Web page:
Republicanism, beginning with the U.S. Constitution, particularly the Bill of Rights, came to be associated with civil and political rights. However, this paradigm has always been manipulated by the wealthy as a matter of their convenience, for whom true democracy of the polity and the economy has always been a grave threat to their privileges. Many who have been exploited and their allies–Native Peoples, African Americans, the poor of all ethnicities, women, GLBTs, labor martyrs and hellraisers, Mother Jones, Eugene Debs et al., countless victims of Eugene McCarthy, non-”Anglo” immigrants past, today’s undocumented workers, and the families and descendants of the victims of U.S. and U.S. puppet bombs, bullets, torture, murder, and dirty tricks the world over–readily can dispute the paradigm that the U.S. is a credible and virtuous purveyor of civil and political freedom. Meanwhile, through weak social welfare programs won by the left, some of the poor in the U.S. receive some state “charity,” but never under the rubric of “economic rights,” while “labor rights” to organize and use direct action against capital have been viciously denied and, when won in some regions, constantly undercut.

In a sad parallel, “real” socialism under Stalin’s Soviet Union and Mao’s People’s Republic of China also did not practice what it preached. It was supposed to deliver economic rights while making “capitalist” civil and political rights obsolete. Stalin’s show trials, brutal repression of millions of his own people as well as the anarchists and Trotskyites in 1930s Spain, and immoral temporary alliance with Hitler himself put conscientious leftists in a questioning and compromised position for generations. We have never fully gotten over it. While the Soviet Union provided some economic justice, it allowed some piggish behavior by the guardians of economic equality (piggish behavior which has, of course, dramatically increased with the dispensing with “outdated” socialist concepts and the adoption of capitalism in these places–although even today, North Korea is a shining example of state monopoly capitalist totalitarianism at its worst, providing no civil and political freedom and mass exploitation on behalf of the elite, with special privileges to the military.) Moreover, through some monumentally stupid central planning decisions, Stalin and Mao managed to buttress Ronald Reagan’s now Lafferble voo doo notion that the poor might somehow be better off if they only got pissed on more–a notion that, while thoroughly disproved, now rules the world through global neoliberalism.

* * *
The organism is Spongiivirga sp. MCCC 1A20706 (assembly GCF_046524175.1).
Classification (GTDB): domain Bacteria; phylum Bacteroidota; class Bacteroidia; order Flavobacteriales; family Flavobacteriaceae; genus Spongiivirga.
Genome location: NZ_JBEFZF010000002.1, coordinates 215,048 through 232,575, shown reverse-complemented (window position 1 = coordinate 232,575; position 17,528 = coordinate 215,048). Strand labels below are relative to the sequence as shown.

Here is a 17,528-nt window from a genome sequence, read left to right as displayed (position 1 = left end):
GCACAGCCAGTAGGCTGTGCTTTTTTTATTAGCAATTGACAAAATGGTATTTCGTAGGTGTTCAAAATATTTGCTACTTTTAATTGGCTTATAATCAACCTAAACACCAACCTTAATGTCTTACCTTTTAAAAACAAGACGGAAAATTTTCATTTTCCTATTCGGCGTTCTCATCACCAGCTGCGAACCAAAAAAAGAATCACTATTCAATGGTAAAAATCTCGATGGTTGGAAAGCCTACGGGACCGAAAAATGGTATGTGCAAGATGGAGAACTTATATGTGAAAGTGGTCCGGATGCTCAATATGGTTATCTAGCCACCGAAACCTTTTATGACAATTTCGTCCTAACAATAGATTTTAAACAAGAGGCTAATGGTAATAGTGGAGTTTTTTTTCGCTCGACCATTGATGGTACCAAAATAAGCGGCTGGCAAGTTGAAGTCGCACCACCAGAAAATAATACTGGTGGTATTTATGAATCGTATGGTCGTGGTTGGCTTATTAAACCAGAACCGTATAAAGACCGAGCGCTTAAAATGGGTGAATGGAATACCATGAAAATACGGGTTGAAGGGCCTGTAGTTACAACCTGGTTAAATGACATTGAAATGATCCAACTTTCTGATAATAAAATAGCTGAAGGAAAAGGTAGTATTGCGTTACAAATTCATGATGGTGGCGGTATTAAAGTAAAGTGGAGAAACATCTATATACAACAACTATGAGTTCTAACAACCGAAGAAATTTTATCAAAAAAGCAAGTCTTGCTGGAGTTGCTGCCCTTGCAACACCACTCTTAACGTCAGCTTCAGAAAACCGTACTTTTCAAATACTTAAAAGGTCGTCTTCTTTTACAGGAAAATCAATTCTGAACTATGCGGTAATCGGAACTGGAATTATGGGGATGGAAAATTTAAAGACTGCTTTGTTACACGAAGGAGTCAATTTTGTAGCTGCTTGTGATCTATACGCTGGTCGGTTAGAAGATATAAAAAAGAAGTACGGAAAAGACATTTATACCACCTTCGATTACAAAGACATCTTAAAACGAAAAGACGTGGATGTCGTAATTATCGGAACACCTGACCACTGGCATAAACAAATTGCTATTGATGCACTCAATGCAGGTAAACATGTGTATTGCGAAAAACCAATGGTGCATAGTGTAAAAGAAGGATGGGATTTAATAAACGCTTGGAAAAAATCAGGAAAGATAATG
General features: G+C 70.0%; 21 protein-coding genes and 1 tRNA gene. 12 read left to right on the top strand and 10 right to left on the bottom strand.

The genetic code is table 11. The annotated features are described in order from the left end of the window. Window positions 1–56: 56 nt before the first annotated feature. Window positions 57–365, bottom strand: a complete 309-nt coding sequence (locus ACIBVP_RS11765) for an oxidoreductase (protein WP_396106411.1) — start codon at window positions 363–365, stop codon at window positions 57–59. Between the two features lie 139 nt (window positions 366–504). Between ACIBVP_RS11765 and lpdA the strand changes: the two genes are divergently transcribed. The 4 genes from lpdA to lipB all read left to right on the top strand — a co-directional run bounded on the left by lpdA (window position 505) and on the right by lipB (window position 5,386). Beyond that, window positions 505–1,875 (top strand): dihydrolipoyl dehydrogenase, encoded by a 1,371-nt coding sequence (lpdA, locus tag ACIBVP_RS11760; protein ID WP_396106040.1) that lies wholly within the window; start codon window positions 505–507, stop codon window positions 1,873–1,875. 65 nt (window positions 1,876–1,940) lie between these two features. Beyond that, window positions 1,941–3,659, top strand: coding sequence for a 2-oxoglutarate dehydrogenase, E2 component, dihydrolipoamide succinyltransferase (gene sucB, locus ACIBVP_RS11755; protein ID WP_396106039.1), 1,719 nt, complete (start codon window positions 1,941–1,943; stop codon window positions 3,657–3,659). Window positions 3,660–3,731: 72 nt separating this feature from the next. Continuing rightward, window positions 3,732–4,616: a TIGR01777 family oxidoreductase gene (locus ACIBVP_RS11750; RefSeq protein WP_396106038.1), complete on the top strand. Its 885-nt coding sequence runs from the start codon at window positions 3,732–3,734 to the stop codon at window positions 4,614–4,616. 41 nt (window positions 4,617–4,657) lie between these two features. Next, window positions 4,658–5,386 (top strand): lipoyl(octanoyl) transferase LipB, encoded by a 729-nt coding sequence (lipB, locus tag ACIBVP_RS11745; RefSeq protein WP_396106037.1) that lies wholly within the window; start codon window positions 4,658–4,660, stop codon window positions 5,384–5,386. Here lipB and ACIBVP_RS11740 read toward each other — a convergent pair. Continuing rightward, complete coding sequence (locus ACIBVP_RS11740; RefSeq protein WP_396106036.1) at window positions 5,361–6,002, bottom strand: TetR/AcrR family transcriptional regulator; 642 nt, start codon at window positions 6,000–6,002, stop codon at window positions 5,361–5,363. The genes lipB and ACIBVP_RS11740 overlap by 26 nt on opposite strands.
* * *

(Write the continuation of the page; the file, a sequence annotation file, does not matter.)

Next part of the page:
The powerful few are destroying our one beautiful world long before an asteroid or the life cycle of the sun do it for us. With global warming and endless human suffering, humanity has no time to dither. The good answers are on the left. But until the left is able to communicate a just and loving future for humanity, and focus and unite in pursuit of this future, it will be treated as an anachronism by all but the desperate and their morally-devoted allies.

It is my ultimate thesis that by sincerely espousing an updated and greatly expanded version of FDR’s “four” freedoms, and coupling this with a modified praxis recognizing four challenging but unavoidable fronts in the battle for true freedom, the left can do just that.

Here is a hopefully handy-dandy chart:

And here is a good tune:

Anti-Capitalist Meetup: For May Day … Capitalism, Charity, Food Banks and Workers’ Rights by NY Brit Expat

2:56 pm in Uncategorized by Anti-Capitalist Meetup